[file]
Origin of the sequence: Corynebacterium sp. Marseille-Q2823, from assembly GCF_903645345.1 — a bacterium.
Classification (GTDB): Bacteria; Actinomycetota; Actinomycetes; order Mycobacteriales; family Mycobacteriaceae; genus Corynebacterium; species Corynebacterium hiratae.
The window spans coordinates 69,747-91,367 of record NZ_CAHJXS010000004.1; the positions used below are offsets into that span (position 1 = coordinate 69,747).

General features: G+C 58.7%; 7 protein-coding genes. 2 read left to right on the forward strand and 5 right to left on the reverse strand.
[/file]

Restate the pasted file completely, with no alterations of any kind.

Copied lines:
Origin of the sequence: Corynebacterium sp. Marseille-Q2823, from assembly GCF_903645345.1 — a bacterium.
Classification (GTDB): Bacteria; Actinomycetota; Actinomycetes; order Mycobacteriales; family Mycobacteriaceae; genus Corynebacterium; species Corynebacterium hiratae.
The window spans coordinates 69,747-91,367 of record NZ_CAHJXS010000004.1; the positions used below are offsets into that span (position 1 = coordinate 69,747).

General features: G+C 58.7%; 7 protein-coding genes. 2 read left to right on the forward strand and 5 right to left on the reverse strand.